6 methods for learning what’s on your employees’ minds

Here’s how to cultivate a culture that solicits and addresses employees’ concerns—without making them uncomfortable about pointing out flaws in your organization and its leaders.

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If you manage employees, you want to maintain good relationships—not just for their sake, but for yours, too.

Happy employees will be more productive and more likely to stay with the company. However, your position on the totem pole can make it difficult for staff to approach you with problems. After all, no one wants to seem like a complainer.

Here are six ways you can find out what your staff really wants and improve your company’s morale and productivity in the process:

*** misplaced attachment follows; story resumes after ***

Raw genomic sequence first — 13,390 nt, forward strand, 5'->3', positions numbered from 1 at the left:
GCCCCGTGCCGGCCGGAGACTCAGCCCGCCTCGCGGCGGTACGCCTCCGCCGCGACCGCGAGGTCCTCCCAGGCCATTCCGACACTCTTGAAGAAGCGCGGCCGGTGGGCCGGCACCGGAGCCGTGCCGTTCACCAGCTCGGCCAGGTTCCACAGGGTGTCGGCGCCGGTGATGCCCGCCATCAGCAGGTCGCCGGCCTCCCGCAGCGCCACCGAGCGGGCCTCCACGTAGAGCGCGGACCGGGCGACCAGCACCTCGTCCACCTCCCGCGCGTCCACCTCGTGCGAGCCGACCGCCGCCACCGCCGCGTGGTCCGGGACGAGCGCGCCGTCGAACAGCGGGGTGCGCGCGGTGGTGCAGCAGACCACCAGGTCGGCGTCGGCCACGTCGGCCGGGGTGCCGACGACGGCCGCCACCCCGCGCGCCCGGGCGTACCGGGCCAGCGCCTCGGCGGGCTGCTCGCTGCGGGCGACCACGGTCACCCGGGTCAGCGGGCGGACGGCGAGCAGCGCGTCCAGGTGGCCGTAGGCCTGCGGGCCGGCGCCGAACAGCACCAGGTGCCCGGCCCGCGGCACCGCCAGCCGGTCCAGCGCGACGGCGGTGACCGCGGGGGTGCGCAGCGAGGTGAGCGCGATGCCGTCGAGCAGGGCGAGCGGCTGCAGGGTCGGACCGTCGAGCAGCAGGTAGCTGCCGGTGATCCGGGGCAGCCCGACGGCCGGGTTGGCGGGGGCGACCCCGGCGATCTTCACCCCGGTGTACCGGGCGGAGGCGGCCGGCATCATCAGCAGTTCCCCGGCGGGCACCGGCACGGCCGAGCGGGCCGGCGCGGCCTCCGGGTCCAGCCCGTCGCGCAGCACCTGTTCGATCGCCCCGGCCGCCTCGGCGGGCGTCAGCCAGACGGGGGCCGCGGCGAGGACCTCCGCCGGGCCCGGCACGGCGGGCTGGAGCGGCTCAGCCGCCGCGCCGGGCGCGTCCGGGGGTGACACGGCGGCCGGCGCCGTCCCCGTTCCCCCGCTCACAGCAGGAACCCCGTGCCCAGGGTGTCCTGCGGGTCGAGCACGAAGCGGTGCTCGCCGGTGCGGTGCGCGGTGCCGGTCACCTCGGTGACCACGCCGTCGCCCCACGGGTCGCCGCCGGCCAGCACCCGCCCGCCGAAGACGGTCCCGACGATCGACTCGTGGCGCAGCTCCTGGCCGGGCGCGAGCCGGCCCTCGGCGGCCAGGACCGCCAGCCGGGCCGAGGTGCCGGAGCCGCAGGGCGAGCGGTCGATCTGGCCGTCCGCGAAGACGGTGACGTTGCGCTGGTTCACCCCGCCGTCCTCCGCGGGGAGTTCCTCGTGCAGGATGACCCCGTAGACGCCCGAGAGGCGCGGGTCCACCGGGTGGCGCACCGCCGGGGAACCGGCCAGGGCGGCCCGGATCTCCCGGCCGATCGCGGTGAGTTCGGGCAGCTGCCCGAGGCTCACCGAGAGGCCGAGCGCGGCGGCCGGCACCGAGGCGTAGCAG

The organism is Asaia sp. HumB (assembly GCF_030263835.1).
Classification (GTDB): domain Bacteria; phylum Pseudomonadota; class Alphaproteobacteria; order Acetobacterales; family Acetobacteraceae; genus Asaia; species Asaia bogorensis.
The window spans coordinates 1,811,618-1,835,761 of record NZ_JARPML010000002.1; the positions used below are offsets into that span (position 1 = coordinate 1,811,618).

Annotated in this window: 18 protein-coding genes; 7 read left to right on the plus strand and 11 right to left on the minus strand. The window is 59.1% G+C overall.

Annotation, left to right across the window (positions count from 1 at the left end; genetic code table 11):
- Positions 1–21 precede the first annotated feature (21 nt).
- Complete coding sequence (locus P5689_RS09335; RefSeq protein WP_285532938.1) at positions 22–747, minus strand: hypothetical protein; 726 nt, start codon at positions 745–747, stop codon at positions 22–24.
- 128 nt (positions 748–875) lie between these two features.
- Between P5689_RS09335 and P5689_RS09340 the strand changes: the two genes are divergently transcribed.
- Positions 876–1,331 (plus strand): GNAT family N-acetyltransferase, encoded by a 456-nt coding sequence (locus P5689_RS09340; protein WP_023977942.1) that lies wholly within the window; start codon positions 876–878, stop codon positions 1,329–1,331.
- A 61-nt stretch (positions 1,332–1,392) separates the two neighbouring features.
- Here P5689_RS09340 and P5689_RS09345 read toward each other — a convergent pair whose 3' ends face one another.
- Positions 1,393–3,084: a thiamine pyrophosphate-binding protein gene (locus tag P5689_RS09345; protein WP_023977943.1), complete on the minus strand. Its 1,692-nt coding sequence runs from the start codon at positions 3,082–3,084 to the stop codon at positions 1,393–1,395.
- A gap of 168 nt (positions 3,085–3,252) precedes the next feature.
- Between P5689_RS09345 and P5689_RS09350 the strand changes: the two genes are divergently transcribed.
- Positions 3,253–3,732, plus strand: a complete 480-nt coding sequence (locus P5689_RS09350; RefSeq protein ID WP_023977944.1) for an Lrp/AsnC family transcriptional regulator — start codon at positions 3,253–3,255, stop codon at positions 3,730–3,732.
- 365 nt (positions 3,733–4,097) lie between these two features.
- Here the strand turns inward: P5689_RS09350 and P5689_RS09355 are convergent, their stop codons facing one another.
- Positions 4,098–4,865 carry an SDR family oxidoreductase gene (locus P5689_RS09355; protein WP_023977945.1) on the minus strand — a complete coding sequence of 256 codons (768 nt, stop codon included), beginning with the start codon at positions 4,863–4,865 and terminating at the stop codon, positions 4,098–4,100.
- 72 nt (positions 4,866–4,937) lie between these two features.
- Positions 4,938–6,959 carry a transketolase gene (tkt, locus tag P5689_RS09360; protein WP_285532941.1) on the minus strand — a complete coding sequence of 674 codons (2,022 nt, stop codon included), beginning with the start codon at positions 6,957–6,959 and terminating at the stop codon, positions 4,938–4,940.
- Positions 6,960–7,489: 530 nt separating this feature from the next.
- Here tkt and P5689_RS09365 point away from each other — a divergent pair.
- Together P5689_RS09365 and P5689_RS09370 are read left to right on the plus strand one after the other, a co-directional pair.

1. Check in frequently. Annual performance reviews are becoming a thing of the past. You can’t preserve a good relationship with anyone—let alone your employees–by talking just once a year. That’s why many companies realize it makes sense to have supervisors set up ongoing conversations with staff, for example checking in every 90 days rather than waiting until year-end for an official performance review. Some companies find that quarterly isn’t enough. Deloitte switched to a system of frequent, informal check-ins, and Halogen Software meets one on one with team members every four to 12 weeks. It even created software, Halogen 1:1 Exchange, which makes organizing and documenting these conversations simple for businesses of every size.

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